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Re: a header authentication scheme

2004-11-17 01:46:29

On Nov 13 2004, Bruce Lilly wrote:

Arguing that an intermediate may exist which is trusted by the
recipient but, whether intentionally or otherwise, doesn't deserve
this trust, is not very profound. So what?

So the recipient trusts what is purported to be claimed by that
site! To return to your very simplistic model:

    A -> M1 -> M2 -> M3 -> ... -> T1 -> T2 -> ... -> B

Site M3 can forge a Received field and corresponding "processed"
field asserting insertion at T1, then bypass T1 by sending to T2
(using a source route, using non-SMTP transport, etc.).  The
recipient has no way of determining what has happened, and
trusts what M3 has inserted (which purports to be from T1).

Per your model and the scenario above, M3 is in your "untrusted"
category, but the "incorrect" fields inserted by it are trusted.

Well done, now we're getting somewhere! Source routing is very
interesting.  If T2 is located on a LAN, would this require an open
relay or is this not needed? Also, can the very last SMTP server which
accepts the message on behalf of B be forced to *not* insert its own
Received line?

[...] because one cannot determine which content is inserted
by any particular SMTP server (short of wrapping and signing at
each stage during transport as suggested earlier in this discussion).

I must admit that I was under the impression that at least that case
is guaranteed to be unforgeable (ie if the message was transported
through SMTP and none of the subsequent MDAs alter the message
headers, then at least one Received line exists and the top Received
line was written by the last SMTP server along the path).

I'll respond to your other very interesting message separately, below
are just some minor points.

You're assuming a particular model which is not applicable to
all signatures (it may apply to S/MIME, but not to PGP/MIME,
since PGP/MIME does not use certificates).  

Even a "web of trust" alternative as used by PGP must still be trusted on
arbitrary grounds, and compared to a hierarchical system it's more
difficult for the web of trust to scale as I understand it.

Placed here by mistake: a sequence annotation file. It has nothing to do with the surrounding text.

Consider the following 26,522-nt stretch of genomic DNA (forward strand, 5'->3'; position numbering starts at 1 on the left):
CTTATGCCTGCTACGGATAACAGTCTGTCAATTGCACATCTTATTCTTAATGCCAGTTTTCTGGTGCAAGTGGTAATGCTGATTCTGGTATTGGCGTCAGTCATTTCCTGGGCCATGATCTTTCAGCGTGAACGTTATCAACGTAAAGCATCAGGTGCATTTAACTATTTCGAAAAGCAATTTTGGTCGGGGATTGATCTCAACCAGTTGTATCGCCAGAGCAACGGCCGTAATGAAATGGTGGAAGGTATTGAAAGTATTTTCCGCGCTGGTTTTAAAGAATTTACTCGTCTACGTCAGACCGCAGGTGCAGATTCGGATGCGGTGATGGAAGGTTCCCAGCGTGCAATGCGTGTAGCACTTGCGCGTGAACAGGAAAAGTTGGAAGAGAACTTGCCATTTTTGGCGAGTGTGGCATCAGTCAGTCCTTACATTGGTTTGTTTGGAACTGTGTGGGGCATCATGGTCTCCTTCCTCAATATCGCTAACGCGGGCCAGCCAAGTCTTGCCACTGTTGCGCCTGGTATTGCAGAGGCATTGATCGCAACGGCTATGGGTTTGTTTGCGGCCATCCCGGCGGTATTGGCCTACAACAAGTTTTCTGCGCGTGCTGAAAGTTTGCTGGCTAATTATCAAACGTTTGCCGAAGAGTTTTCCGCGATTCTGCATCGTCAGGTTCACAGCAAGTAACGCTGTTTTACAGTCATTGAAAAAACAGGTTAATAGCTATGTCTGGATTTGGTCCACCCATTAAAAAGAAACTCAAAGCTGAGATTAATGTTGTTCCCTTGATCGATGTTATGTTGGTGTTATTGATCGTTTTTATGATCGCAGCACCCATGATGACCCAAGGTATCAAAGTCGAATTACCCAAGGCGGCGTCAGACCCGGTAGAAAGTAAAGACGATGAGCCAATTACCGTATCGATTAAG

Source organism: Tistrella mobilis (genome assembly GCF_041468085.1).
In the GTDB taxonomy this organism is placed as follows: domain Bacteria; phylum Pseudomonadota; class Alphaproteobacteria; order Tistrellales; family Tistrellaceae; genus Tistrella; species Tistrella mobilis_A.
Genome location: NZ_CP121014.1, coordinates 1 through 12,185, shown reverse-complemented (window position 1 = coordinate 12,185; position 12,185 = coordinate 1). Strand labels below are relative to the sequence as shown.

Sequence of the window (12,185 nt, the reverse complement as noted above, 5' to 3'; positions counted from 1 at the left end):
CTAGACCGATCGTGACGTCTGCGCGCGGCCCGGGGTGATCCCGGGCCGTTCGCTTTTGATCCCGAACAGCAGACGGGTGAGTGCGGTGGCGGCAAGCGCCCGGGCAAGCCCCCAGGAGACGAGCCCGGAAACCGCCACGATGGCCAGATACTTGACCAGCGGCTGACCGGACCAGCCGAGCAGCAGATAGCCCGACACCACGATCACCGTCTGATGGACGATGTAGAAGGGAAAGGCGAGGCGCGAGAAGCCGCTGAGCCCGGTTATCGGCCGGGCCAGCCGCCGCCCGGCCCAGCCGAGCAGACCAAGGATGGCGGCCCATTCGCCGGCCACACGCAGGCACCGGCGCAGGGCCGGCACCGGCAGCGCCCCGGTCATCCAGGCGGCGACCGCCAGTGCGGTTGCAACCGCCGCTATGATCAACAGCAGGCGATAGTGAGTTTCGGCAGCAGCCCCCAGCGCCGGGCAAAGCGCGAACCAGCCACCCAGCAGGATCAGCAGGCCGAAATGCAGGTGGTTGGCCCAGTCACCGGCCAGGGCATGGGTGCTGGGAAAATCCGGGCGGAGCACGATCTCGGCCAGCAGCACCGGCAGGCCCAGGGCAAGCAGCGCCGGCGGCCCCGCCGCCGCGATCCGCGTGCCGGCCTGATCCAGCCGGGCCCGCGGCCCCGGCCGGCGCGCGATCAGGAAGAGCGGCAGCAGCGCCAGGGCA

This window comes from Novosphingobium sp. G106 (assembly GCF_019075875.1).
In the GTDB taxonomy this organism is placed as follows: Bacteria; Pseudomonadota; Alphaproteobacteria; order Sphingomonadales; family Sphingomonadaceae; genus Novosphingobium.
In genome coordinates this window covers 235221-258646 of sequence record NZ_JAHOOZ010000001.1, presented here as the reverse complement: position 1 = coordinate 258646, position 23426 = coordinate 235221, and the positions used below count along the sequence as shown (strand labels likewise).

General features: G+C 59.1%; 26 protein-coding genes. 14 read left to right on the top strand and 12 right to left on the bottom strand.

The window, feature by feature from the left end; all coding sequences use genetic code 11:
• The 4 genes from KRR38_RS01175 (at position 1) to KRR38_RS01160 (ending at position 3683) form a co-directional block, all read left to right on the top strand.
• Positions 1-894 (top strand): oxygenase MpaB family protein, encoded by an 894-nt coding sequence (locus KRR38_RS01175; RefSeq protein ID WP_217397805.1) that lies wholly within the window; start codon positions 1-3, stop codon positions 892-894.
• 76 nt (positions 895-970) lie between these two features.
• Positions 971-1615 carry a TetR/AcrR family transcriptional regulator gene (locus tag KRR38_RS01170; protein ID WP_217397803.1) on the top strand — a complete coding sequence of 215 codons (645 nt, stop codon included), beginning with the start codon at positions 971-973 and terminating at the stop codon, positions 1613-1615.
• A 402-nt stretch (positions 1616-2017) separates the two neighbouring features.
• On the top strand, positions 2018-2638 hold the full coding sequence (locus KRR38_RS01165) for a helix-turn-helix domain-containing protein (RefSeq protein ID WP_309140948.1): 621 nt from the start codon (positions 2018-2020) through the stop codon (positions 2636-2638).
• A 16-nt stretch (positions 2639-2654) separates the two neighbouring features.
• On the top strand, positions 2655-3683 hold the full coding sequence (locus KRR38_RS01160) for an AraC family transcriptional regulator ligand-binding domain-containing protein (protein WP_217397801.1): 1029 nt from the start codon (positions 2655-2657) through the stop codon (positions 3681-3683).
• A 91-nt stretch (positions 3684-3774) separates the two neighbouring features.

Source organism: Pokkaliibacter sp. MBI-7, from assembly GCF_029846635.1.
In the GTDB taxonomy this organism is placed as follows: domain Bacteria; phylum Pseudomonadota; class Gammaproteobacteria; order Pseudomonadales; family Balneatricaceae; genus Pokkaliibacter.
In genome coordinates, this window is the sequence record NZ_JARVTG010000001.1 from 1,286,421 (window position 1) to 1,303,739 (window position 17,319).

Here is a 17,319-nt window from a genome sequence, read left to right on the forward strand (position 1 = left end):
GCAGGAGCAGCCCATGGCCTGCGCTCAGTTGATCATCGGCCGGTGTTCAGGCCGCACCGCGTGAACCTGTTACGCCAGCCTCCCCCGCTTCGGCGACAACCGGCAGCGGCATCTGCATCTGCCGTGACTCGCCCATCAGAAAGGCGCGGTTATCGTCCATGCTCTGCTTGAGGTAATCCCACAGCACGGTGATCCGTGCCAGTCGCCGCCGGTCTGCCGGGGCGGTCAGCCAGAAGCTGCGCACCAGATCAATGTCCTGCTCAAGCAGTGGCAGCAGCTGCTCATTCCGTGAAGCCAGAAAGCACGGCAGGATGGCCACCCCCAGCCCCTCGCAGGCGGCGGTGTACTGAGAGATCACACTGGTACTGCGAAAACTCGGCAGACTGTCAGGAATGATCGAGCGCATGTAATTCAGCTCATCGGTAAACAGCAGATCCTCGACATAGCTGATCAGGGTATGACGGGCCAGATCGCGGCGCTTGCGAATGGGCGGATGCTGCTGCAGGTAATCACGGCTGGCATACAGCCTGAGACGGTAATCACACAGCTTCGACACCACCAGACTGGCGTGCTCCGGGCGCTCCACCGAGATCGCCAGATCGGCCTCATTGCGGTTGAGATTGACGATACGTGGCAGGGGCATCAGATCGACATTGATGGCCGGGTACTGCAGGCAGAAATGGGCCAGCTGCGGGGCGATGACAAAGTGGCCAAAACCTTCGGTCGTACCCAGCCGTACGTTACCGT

Moreover if one
receives a message purporting to be from the XYZ company
but which is signed by a key associated with Joe Spammer, the
fact of that mismatch indicates that something is awry (it
might be due to modification in transit, or due to a forgery at
the source).

Out of band verification such as with the telephone won't work unless
there's already an out of band relationship to start with. If all you
have is information within the message, you can't verify much.
Requiring an existing relationship means this type of verification is
not scalable to the internet, as much email communication also
initiates new relationships.

I'm saying that people may elect to trust certain mail transport
agents. There's no difference between that and electing to trust
VeriSign say.

Perhaps true, but irrelevant (except for the fact that such trust
may lead to problems in either case).

You're arguing from the classic risk averse point of view. Other
points of view are risk neutral and risk seeking, in which the 
potential problems are outweighed by other perceived benefits.
Your proposition as stated is "we always have a model of message
transport as follows: [...] M represents computers which are
untrusted by B, and T represents computers which are trusted by B",
i.e. that all hosts involved in message transport are either always
"T" (regardless of message content, invariant over time) or
always "M"; it has no provision for degree of trust (as opposed
to a binary "trusted"/"untrusted" distinction) -- it is a black-and-white
model that has no provision for any shades of gray or other colors.

I don't see that. Since trust is entirely a quality originating from
B, the amount of trust attributed to "T" (by B obviously) can be any
shade of gray as well as dependent on time or message content, once B
gets to see the message and analyse it. Of course, B probably applies
simple heuristics wherein "T" is trusted regardless of content or time
of day as you claim, but it's not a necessity.

Laird Breyer.